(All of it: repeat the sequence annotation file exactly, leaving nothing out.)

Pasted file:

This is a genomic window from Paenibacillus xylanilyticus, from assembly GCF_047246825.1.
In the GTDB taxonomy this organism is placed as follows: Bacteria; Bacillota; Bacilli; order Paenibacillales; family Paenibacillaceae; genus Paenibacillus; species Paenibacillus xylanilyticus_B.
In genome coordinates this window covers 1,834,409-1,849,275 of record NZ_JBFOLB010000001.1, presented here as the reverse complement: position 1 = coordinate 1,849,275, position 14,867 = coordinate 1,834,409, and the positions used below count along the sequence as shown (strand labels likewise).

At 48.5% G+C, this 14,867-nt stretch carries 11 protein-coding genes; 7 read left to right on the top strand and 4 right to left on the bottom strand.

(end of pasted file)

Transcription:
This is a genomic window from Paenibacillus xylanilyticus, from assembly GCF_047246825.1.
In the GTDB taxonomy this organism is placed as follows: Bacteria; Bacillota; Bacilli; order Paenibacillales; family Paenibacillaceae; genus Paenibacillus; species Paenibacillus xylanilyticus_B.
In genome coordinates this window covers 1,834,409-1,849,275 of record NZ_JBFOLB010000001.1, presented here as the reverse complement: position 1 = coordinate 1,849,275, position 14,867 = coordinate 1,834,409, and the positions used below count along the sequence as shown (strand labels likewise).

At 48.5% G+C, this 14,867-nt stretch carries 11 protein-coding genes; 7 read left to right on the top strand and 4 right to left on the bottom strand.